Nuclear Power in the Present and Future

Topics: Nuclear power, Nuclear fission, Uranium Pages: 8 (2468 words) Published: March 31, 2007
During the last century, nuclear power has been established as a reliable source of energy in the major industrialized countries. Nuclear power plants provide about 17 percent of the world's electricity. In the United States, nuclear power supplies about 15 percent of the electricity overall. Although no new plants are scheduled to be built in the United States, nuclear power is growing to be a popular producer of power. It has recently enjoyed a revival in attention and research due to the environmental concerns surrounding current conventional energy sources. Issues of regulation and safety are at the forefront of all discussions involving nuclear power. (Lillington) One of the major concerns is the radioactive waste that is produced during the fission of uranium.

Uranium is an element that was integrated into the planet during the Earth's formation from the dust of shattered stars. It was discovered by Martin Heinrich Klaproth in 1789 and although Klaproth thought the compound he extracted was pure uranium, it was actually uranium dioxide. Today, uranium is obtained from uranium ores such as pitchblende, uraninite, carnotite, and autunite. It can also be found in phosphate rock, lignite (brown coal) and monazite sand. There three different types of isotopes that can be found: uranium-234, uranium-235 and uranium-238. All three isotopes are radioactive, but uranium-235 is the only fissionable isotope that can be used for nuclear power. (Gagnon)

Uranium-235 makes up about 0.7 percent of the uranium that can be found naturally. It can be used for both nuclear power production and for nuclear bomb production. Uranium-235 decays naturally by alpha radiation and undergoes spontaneous fission a small percentage of the time. But it is its ability to undergo induced fission that makes it a good compound for use in nuclear power. That means if a free neutron runs into a uranium-235 nucleus, the nucleus would absorb the neutron without hesitation, become unstable and split immediately.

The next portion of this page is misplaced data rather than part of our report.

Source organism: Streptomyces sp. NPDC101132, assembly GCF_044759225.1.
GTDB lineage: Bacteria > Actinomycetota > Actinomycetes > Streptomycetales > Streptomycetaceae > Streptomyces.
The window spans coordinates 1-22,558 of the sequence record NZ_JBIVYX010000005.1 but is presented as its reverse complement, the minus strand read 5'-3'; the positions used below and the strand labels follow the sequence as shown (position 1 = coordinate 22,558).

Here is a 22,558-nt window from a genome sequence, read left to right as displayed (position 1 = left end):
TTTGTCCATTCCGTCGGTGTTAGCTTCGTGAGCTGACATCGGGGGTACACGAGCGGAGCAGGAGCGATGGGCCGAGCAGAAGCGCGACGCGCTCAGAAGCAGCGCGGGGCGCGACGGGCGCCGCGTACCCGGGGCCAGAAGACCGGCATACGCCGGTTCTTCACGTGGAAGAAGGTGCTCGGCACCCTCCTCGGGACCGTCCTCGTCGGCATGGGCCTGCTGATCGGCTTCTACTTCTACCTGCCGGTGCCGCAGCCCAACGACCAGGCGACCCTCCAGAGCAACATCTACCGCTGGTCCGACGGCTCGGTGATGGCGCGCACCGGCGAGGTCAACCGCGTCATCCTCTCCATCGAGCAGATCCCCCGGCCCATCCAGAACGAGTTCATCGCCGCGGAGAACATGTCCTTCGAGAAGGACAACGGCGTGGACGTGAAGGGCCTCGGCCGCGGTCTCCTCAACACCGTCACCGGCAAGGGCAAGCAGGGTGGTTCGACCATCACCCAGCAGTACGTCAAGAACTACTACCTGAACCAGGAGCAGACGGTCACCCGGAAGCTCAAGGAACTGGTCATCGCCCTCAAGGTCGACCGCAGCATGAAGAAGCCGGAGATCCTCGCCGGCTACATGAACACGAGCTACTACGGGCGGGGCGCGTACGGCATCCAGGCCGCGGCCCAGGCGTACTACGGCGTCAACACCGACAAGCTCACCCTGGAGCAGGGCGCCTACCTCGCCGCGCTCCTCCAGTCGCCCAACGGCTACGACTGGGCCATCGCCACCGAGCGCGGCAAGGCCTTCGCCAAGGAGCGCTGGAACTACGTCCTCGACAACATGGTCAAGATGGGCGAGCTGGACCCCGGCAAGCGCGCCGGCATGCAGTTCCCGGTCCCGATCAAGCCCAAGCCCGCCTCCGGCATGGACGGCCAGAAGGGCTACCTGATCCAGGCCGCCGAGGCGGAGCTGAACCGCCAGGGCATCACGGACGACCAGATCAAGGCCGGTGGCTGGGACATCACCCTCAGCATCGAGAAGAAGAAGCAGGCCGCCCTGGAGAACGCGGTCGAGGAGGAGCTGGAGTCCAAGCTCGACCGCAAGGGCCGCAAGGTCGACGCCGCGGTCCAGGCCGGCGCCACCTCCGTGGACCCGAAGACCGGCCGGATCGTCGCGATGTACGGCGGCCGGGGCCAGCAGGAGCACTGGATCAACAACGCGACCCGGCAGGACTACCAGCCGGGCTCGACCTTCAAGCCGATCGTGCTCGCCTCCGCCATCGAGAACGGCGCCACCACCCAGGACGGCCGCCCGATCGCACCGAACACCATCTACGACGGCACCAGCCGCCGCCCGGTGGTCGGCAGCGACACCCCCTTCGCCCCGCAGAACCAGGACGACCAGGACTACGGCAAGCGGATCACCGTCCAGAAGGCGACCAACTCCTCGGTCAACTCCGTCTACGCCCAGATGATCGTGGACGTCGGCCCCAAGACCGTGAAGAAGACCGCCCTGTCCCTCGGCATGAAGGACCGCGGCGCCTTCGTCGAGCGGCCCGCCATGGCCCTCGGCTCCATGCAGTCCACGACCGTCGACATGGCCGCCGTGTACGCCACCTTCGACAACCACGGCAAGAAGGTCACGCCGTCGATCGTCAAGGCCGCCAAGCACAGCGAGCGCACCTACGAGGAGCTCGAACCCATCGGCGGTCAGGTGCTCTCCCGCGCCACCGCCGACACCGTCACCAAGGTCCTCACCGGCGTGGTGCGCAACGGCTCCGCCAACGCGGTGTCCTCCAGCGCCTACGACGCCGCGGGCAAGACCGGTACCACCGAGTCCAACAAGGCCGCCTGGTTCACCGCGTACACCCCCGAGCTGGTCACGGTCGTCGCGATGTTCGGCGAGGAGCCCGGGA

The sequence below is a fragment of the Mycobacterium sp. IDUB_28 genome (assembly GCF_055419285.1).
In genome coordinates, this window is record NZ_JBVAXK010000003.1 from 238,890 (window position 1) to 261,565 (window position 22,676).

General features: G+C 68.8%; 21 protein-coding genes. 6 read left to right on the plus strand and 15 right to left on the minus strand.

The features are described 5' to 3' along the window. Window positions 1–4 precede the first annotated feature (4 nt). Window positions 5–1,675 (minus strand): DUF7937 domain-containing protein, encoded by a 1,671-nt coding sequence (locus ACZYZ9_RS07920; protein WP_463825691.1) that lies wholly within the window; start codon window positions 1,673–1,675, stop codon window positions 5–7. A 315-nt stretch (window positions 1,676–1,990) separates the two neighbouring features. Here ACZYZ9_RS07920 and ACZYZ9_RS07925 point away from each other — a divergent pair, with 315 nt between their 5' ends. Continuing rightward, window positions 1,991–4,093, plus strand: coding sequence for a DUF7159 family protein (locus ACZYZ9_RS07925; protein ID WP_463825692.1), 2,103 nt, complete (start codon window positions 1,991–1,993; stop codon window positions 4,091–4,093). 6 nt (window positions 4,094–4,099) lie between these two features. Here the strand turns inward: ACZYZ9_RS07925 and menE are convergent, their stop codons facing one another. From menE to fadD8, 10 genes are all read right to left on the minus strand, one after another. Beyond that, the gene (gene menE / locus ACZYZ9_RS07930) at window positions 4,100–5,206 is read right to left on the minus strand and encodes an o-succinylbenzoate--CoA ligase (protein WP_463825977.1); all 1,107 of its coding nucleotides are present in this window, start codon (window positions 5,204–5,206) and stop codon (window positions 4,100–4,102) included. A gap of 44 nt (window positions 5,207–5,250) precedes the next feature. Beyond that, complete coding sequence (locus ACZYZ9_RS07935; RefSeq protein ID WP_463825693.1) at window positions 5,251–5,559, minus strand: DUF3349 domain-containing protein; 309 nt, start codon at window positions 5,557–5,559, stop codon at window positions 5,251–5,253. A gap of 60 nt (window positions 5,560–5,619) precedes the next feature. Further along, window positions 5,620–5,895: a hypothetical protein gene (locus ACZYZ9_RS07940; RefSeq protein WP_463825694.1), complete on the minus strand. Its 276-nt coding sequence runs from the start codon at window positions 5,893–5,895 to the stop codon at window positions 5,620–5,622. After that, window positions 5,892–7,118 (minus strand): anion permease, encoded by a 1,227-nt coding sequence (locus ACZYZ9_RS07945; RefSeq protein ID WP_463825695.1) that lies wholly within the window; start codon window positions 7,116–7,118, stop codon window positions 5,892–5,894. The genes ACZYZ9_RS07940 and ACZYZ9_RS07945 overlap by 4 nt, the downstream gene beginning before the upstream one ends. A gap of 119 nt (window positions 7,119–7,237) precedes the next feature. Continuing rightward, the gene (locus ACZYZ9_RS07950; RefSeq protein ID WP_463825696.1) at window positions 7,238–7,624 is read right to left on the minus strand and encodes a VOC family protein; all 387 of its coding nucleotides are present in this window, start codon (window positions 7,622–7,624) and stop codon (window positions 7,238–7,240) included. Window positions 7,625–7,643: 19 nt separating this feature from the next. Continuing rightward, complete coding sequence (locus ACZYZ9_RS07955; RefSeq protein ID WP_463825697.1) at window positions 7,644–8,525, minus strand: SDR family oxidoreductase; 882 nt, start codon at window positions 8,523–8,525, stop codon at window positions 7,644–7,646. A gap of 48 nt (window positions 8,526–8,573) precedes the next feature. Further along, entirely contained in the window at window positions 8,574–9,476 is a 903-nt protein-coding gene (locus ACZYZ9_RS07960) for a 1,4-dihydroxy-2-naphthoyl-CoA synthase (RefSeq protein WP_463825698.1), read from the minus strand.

When the nucleus splits other atoms form and two or three new neutrons are thrown off. The two new atoms then emit gamma radiation as they settle into their new states. The probability of a uranium-235 atom capturing a neutron as it passes by is fairly high. In a reactor one neutron, ejected from each fission, causes another fission to occur. This process of capturing the neutron and splitting the nucleus happens in a matter of picoseconds.

The energy released when a single atom splits is massive and gives off heat and gamma radiation. The two atoms that result from the fission later release beta radiation and gamma radiation of their own as well. 3.204 x 10-11 joules of energy is released from the decay of one uranium-235 atom which may not seem like much, but there are a lot of uranium atoms in a pound of uranium. So many that a pound of highly enriched uranium can be used to power a nuclear submarine or nuclear aircraft carrier and is equal to about a million gallons of gasoline. (Ong) Enriched uranium contains 2-3 percent of uranium-235, this enrichment is sufficient for use in a civilian nuclear reactor. Highly enriched weapons-grade uranium is composed of 90 percent or more uranium-235.

For a nuclear reactor you need mildly enriched uranium. This is typically formed into pellets, approximately the same diameter as a dime and an inch in length. These pellets are arranged into long rods, and then collected together into bundles. The bundles are submerged in water inside a pressure vessel, the water acting as a coolant. To prevent the uranium from overheating and melting control rods, made out of a material that absorbs neutrons, are inserted into the bundle.

A mechanism attached to the rods, allowing the operators to raise and lower the control rods, controlling the rate of the nuclear reaction. When an operator wants the uranium core to produce more heat, the rods are raised out of the uranium bundle. If...

Cited: Perin, Constance . Shouldering Risks: The Culture of Control in the Nuclear Power Industry. Princeton University Press, October 2006.
Lillington, John N.. Future of Nuclear Power. Elsevier Science & Technology Books, December 2004.
Gagnon, Steve. "Uranium." It 's Elemental. October 3, 2006 . Jefferson Lab. 7 Dec 2006 itselemental/ele092.html.
Gonyeau, Josheph. "Metal Cooled Reactors." The Virtual Nuclear Tourist. January 22, 2006. 7 Dec 2006
Gagnon, Steve. "Plutonium." It 's Elemental. October 3, 2006 . Jefferson Lab. 7 Dec 2006 itselemental/ele094.html.
Ong, Carah. "History-Solutions." November 2006. Nuclear Age Peace Foundation. 7 Dec 2006
Cohen, Bernard. "RISKS OF NUCLEAR POWER." The Radiation Information Network. November 25, 2006. Idaho State University. 7 Dec 2006
Baurac, David. "Nuclear plants may be clean hydrogen source." Logos. May 2004. Argonne National Laboratory. 7 Dec 2006
Hagen, Ron. "Annual Energy Outlook 2007 (Early Release)." Energy Information Administration. December 2006. U.S. Government. 7 Dec 2006
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